In 1922, Louis A. Coolidge and a small group of Massachusetts residents founded the Sentinels of the Republic, a corporation they envisioned as a bulwark against unconstitutional legislation. The Sentinels was especially concerned with the protection of state rights, the limitation of government interference with and regulation of business and other forms of "government bureaucracy", and the threat of international communism.
The Sentinels held annual meetings at which they adopted a "program of policies" which they then published in pamphlet form to arouse public opinion. They sponsored radio addresses, including two series of weekly addresses aired by the National Broadcasting Company, one in 1931 and the other in 1933/4. They also assembled special meetings with "keynote" addresses. A series of eight such speeches occurred in 1927.
In 1924-1925 the Sentinels of the Republic achieved national exposure in their successful attempt to sway Massachusetts opinion against the Child Labor Act. This was Louis A. Coolidge's last and most demanding endeavor as president of the Sentinels; it may well have cost him his life. He persuaded key Massachusetts constituents to oppose the Child Labor Act by "informing" them of its origins, supposedly Bolshevistic, and its foreseeable consequences: denying a teen of the right to help his widowed mother support his brothers and sisters, or even to help in household and farm chores. He also attributed to the proponents of the Child Labor Act a desire to remove children from the influence of their families and the authority of their parents.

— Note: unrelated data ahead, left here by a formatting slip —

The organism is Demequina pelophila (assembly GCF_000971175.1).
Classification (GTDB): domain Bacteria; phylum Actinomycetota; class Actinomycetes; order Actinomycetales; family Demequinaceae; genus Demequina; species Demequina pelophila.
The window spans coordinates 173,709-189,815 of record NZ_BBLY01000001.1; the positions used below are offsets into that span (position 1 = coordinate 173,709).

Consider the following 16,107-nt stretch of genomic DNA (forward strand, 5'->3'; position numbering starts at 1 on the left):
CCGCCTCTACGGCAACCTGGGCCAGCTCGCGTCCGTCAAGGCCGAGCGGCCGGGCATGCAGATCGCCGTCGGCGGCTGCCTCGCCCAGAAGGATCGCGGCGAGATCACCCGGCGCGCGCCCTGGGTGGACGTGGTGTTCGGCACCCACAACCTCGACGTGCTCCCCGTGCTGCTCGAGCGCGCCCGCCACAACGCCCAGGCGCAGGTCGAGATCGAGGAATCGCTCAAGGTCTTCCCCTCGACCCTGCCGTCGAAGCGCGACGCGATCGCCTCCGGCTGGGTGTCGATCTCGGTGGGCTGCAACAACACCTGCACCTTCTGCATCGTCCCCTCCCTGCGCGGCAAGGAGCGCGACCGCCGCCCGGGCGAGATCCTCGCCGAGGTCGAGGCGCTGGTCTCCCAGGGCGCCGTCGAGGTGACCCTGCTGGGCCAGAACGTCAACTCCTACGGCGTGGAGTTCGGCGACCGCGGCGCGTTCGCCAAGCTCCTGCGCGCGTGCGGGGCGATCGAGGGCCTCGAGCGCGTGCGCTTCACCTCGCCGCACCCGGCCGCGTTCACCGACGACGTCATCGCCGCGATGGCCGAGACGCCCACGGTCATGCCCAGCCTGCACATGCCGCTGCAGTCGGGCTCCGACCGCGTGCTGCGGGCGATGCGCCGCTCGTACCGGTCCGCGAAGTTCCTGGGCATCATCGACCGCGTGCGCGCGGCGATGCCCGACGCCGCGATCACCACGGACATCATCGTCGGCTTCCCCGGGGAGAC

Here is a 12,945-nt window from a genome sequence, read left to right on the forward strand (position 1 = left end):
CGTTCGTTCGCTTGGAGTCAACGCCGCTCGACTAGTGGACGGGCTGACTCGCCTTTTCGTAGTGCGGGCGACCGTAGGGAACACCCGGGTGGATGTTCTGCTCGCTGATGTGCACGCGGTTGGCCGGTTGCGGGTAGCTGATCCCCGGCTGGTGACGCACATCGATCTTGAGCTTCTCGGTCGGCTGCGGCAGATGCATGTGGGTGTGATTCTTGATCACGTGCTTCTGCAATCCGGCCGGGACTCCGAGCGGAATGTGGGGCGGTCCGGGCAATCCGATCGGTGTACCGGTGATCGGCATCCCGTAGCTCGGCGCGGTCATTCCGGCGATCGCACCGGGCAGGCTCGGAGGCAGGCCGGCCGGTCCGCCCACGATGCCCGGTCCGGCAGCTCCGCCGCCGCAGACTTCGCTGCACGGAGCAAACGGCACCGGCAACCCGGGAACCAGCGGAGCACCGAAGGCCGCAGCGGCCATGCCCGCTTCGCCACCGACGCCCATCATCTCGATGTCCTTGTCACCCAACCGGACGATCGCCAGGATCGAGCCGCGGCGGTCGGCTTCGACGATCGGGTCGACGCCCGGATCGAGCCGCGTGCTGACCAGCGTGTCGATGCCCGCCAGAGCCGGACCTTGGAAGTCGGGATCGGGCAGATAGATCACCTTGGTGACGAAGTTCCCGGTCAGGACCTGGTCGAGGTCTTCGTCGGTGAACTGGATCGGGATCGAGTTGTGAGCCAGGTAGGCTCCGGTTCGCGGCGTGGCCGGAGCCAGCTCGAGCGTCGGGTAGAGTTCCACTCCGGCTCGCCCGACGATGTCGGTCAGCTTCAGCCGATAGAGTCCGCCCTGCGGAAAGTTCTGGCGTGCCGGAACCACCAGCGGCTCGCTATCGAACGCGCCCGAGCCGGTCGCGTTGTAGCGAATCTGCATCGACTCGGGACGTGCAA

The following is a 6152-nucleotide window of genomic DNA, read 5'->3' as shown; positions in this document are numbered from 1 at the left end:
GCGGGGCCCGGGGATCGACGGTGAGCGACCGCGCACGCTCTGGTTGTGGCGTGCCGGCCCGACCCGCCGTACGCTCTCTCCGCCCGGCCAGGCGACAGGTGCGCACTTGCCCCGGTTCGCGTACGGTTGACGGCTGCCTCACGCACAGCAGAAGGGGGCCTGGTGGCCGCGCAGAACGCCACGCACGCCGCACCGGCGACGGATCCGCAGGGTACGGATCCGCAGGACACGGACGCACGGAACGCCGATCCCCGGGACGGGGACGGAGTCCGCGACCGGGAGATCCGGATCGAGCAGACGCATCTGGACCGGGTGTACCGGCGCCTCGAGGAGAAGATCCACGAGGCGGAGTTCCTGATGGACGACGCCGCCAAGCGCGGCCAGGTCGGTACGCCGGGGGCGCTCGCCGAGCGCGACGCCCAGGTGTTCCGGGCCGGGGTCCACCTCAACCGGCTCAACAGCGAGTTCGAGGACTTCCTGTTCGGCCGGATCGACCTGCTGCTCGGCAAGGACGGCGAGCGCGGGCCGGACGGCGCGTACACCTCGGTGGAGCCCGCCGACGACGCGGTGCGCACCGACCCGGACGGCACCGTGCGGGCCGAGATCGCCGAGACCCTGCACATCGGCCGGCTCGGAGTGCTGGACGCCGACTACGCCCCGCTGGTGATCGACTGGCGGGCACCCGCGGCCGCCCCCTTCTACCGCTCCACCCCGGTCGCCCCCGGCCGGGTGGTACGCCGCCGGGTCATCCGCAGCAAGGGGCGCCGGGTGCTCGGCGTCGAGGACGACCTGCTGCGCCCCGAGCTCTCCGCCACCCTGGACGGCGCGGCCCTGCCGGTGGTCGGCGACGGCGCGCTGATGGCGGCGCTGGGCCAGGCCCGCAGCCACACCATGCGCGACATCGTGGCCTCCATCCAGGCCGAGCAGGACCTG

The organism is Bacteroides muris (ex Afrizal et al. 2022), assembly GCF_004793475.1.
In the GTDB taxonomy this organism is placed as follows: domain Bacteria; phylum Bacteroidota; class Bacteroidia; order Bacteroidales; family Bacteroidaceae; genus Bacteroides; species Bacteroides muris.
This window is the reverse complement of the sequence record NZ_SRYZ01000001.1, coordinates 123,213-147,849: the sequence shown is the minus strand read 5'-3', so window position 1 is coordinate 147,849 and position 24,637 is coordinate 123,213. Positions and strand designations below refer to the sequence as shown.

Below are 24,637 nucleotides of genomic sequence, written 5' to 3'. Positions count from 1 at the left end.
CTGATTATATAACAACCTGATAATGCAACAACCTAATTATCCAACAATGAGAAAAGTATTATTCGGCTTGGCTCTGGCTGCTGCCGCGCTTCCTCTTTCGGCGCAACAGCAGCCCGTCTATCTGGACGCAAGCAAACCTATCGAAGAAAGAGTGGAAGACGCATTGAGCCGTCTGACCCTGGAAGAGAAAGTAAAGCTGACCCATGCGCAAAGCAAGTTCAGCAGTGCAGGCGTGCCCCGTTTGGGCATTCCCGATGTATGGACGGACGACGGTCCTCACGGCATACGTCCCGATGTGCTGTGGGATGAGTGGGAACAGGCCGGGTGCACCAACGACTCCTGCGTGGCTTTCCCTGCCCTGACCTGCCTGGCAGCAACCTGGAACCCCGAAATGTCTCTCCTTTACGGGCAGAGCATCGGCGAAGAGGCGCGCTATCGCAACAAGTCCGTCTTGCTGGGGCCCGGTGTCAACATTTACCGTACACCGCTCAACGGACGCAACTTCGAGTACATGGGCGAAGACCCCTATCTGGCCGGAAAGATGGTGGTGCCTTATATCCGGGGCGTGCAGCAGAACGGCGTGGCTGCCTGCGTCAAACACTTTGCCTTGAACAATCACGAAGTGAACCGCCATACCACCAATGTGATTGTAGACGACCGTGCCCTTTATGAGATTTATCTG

After Louis A. Coolidge's death in 1925, Bentley Wirt Warren became the Sentinels' second president and continued his efforts against the Maternity Act and the Federal Education Bill. By 1927 the latter was defeated thanks in part to a flood of speakers, pamphlets, letters and telegrams from members of the Sentinels of the Republic.
In the mid-1930's, under the presidency of Alexander Lincoln, the Sentinels gained in standing and benefited financially, along with other groups of similar inspiration (most notably the American Liberty League), from anti-New-Deal sentiment in the business community. By the 1940's, however, the Sentinels had lost most of their support base, funds and influence, and in 1944 they disbanded.